In May, Portland, Ore.–based outdoor-apparel maker and retail concept store Nau announced it was closing after failing to raise enough financing.
One month later, the eco-minded start-up is back with a new owner and a tweaked business model.
The focus on sustainable materials and environmentally responsible manufacturing is still in place, as is the brand’s fashionably minimalist approach to design. Gone are the Nau retail stores, where consumers could try on merchandise before placing an order to be shipped directly to their homes. Now Nau will be sold in other retail stores and on its Web site, www.nau.com.
Santa Barbara, Calif.–based lifestyle-apparel company Horny Toad purchased the brand for an undisclosed amount.
Nau will relaunch with a Fall/Holiday 2008 collection beginning Aug. 1.
The company—founded by former Nike, Patagonia and Adidas executives— created a buzz when it launched in 2005 with the idea to create a new concept for retailing and manufacturing. In the two years since its launch, the company raised $35 million and soon opened stores in Portland; Boulder, Colo.; Seattle; Chicago; and Los Angeles. A portion of sales at the stores and on the Web site was donated to local nonprofit organizations, and the company’s Web site had an active following for its blog, “Thought Kitchen.” Nau garnered national attention, thanks, in part, to a documentary about the company that aired on the Sundance Channel. But financing fell short in April 2007, and the company closed its store and began selling its merchandise at discounted prices on its Web site.
Still, executives held out hope that a new investor would step in to buy the company.
“Personally I think there’s an enormous opportunity for somebody,” Ian Yolles, Nau’s vice president of marketing, said at the time. “You could come in and pick up the key assets at a fraction of the cost. I think it represents a significant opportunity for someone who could wrap their hands around it quickly.”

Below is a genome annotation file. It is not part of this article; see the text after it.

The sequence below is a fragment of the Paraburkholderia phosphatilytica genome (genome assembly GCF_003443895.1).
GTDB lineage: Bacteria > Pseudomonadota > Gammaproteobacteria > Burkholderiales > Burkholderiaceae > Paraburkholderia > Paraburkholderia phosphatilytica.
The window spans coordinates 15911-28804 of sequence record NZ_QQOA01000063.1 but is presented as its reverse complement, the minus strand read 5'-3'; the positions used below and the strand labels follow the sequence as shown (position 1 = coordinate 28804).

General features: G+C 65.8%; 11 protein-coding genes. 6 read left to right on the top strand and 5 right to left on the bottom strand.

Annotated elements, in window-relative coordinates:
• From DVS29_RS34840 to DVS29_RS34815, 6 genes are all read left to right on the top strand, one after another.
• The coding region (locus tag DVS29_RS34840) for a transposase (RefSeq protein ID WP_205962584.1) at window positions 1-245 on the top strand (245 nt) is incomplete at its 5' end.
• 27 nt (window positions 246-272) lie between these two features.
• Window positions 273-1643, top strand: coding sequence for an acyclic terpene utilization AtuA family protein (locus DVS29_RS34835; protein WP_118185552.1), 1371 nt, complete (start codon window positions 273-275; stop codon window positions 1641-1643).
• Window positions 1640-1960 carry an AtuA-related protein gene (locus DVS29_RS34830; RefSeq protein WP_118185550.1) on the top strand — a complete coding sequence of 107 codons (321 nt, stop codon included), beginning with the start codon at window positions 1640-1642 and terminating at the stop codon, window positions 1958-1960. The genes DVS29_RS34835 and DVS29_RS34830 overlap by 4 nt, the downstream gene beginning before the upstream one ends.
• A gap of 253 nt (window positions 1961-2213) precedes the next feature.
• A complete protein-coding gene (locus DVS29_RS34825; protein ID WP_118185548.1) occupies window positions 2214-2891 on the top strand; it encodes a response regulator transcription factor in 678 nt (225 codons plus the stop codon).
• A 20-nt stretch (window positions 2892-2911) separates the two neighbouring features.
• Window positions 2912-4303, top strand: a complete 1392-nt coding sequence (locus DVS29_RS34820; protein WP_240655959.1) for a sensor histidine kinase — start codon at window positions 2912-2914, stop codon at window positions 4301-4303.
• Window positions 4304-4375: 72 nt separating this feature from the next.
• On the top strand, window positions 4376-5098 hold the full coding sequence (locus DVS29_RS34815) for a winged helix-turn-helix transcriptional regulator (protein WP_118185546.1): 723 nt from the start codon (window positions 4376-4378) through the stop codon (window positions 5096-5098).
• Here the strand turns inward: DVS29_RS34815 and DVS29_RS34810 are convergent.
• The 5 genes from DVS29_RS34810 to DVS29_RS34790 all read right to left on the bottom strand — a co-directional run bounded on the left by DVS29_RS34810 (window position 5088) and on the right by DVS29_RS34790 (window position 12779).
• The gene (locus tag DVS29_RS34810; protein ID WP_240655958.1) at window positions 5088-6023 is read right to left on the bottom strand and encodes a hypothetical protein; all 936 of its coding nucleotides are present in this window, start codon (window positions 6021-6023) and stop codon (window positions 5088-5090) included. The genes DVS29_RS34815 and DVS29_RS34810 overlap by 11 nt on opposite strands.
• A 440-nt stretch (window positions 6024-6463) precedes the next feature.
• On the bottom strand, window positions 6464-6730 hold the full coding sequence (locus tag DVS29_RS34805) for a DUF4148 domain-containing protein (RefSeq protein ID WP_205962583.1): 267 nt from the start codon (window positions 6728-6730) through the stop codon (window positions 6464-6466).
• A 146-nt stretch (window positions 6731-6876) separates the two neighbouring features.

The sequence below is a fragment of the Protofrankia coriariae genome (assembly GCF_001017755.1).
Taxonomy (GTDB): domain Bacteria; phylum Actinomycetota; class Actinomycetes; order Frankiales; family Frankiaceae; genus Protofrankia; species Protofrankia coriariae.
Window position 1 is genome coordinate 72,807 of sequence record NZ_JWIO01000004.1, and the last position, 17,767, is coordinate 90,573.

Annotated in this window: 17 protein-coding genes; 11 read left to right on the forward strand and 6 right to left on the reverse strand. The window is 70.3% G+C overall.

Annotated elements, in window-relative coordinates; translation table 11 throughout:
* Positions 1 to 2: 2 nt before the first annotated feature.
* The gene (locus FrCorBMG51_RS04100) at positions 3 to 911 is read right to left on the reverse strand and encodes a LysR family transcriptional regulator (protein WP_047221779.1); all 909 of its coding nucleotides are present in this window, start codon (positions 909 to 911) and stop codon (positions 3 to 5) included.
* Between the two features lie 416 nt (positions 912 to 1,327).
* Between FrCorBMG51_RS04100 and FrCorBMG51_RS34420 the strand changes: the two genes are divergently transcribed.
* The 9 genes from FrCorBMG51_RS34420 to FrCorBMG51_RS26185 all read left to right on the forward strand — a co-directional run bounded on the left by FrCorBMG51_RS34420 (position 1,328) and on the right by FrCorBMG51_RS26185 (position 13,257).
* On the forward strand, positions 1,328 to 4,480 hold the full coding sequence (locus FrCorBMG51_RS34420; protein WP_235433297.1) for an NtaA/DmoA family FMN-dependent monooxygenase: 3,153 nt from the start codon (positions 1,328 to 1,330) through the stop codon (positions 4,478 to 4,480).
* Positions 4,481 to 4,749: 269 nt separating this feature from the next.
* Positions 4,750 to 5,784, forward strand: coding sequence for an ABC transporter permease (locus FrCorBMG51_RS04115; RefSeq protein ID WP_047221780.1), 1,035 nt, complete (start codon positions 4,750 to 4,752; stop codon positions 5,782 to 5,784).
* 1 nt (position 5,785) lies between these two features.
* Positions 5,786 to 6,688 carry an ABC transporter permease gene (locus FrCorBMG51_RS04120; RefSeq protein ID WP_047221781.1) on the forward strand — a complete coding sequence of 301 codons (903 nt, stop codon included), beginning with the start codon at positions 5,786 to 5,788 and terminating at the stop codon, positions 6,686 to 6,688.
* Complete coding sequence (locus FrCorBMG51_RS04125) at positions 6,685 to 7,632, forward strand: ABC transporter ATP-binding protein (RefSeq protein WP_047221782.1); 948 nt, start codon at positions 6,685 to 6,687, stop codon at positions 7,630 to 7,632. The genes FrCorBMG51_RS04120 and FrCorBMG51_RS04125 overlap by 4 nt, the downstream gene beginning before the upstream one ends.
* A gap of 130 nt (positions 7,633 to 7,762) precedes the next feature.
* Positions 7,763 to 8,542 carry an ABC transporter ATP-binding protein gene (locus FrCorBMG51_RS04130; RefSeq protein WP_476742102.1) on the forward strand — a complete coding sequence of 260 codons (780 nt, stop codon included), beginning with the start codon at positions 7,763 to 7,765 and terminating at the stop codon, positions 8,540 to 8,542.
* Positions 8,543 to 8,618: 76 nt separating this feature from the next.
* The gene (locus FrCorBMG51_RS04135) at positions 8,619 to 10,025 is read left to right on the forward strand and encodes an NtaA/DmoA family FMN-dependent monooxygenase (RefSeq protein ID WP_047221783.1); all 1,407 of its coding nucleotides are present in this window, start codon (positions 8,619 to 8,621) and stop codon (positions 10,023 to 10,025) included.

And apparently Horny Toad did just that. The company produces activewear for the men’s, women’s and children’s markets. Like Nau, Horny Toad seeks to be an environmentally and socially progressive company. The company was founded in 1996 and operated two stores, one Horny Toad store in Freeport, Maine, and the Lizard Lounge, in Porland, Ore., described by the company as “a retail lounge and social hub.” The company further described the Lizard Lounge as “a multi-use space that houses a cool mixture of men’s and women’s clothing, denim, and accessories with live music, local artists, free wireless and ping pong.”
In 1997, Horny Toad launched the Planet Access Co. project in partnership with Search Development Center, a nonprofit in Chicago that assists developmentally disabled people.
The program helps “provide training and meaningful work opportunities” for Search members and helps fund Search for Adventure, an adventure travel program for members of Search.
For more information about Horny Toad, visit www.hornytoad.com. Information about Nau can be found at its Web site, www.nau.com. —Alison A. Nieder